Persönlicher Status und Werkzeuge

Academic Career and Research Areas

Professor Henkel conducts research in the area of innovation management and entrepreneurship with a focus on selective openness in innovation processes, i.e., finding the middle ground between distribution and appropriation of value; commercial development of open source software; innovation by users; combining patent protection and openness; patent management; patent violation claims from patent trolls; patent portfolio races; and the use of patents at universities. Along with Professor D. Harhoff, he organizes and hosts the Munich Innovation Conference.

Dr. Henkel studied physics in Bochum and Bonn and earned his PhD in economics in 1997 at the University of Mannheim under the supervision of Professor K. Stahl. He later worked for the management consulting firm Bain & Company for two years. In 2004 he acquired his postdoctoral teaching qualification (habilitation) in business studies at LMU Munich under the supervision of Professor D. Harhoff on the topic of open source activities. He has conducted research at University College London, the Massachusetts Institute of Technology and Harvard Business School.

Awards

  • Finalist, Stephan Schrader Best Conference Paper Award der TIM Division, Academy of Management Meeting (2010)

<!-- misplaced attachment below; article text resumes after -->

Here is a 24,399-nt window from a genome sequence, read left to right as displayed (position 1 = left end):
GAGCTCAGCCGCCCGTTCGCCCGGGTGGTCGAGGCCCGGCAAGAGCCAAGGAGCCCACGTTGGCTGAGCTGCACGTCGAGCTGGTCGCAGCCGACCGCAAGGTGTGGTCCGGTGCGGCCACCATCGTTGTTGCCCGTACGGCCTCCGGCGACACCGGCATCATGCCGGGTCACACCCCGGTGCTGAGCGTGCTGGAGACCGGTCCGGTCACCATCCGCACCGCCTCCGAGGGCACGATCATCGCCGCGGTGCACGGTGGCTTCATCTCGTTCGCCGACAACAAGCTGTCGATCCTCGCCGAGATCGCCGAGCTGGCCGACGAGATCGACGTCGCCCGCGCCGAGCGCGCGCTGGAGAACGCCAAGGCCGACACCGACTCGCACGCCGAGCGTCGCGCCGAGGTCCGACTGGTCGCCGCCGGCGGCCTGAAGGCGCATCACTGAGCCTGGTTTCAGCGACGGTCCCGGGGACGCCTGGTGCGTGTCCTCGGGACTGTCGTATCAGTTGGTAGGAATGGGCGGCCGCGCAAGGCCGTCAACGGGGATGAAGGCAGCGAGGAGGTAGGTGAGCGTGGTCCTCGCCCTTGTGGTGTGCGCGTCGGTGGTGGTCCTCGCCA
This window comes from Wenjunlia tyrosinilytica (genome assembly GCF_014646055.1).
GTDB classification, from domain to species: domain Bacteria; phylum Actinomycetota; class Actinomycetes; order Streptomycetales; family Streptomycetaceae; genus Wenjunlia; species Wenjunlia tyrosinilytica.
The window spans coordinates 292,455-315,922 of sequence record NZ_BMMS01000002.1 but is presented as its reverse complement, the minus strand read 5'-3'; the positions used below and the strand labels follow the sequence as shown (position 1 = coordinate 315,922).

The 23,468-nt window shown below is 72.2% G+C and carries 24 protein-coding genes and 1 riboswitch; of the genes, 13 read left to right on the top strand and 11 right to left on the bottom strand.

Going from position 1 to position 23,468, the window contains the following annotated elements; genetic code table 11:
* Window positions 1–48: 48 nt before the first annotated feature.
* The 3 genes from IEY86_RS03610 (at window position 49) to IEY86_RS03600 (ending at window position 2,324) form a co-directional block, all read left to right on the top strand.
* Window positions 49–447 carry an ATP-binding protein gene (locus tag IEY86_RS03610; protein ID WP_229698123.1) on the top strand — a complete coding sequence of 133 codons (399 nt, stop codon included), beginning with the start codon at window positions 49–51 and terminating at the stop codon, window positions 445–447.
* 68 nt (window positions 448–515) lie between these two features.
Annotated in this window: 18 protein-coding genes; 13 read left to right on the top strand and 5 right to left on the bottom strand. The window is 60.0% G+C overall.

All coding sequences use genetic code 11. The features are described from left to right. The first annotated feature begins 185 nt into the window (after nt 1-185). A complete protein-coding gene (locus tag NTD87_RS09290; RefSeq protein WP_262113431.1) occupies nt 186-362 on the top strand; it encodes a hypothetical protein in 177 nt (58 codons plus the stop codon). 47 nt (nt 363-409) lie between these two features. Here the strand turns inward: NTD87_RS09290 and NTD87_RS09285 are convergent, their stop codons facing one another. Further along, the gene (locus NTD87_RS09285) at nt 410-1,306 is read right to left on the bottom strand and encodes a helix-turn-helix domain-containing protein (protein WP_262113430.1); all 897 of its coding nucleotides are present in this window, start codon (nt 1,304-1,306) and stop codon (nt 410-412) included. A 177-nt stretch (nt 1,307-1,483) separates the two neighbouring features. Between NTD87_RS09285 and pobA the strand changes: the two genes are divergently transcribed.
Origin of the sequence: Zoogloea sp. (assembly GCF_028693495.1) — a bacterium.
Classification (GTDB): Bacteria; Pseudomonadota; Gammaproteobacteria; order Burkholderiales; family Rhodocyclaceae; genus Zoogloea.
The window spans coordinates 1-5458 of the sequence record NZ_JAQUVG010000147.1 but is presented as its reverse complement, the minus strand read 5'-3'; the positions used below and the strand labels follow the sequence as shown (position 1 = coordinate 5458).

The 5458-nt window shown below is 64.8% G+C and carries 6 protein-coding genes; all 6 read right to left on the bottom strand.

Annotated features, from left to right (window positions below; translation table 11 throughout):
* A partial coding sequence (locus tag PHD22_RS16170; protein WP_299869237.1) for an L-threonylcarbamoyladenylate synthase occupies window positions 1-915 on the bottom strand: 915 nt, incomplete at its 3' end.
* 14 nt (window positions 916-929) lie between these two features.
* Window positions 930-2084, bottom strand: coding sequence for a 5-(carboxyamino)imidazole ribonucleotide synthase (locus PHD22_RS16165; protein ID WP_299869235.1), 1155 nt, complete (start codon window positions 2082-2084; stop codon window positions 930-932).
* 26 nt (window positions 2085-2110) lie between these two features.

• Finalist, DRUID Best Paper Award (2010)
  • Dozentenpreis der Fakultät für Elektrotechnik und Informationstechnik (2009)
  • Best Paper Award, zweiter Platz, der OCIS Division, Academy of Management Meeting (2007)
  • Walter Rathenau Preis (Best Paper Award), GEABA Jahrestagung (2004)

Key Publications (all publications)

Henkel J, Maurer S. „Network Effects in Biology R&D“. American Economic Review, Papers and Proceedings. 2010; 100(2): 159-164.

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Henkel J. „The Risk-Return Paradox for Strategic Management: Disentangling true and spurious effects“. Strategic Management Journal. 2009; 30: 287-303.

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Reitzig M, Henkel J, Heath CH. „On sharks, trolls, and their patent prey – Unrealistic damage awards and firms’ strategies of ‘being infringed’“. Research Policy. 2007; 36: 134–154.

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Henkel J. „Selective revealing in open innovation processes: The case of embedded Linux“. Research Policy. 2006; 35(7): 953-969.

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Franke N, Gruber M, Harhoff D, Henkel J. „What you are is what you like – Similarity biases in venture capitalists’ evaluations of start-up teams“. Journal of Business Venturing. 2006; 21(6): 802-826.

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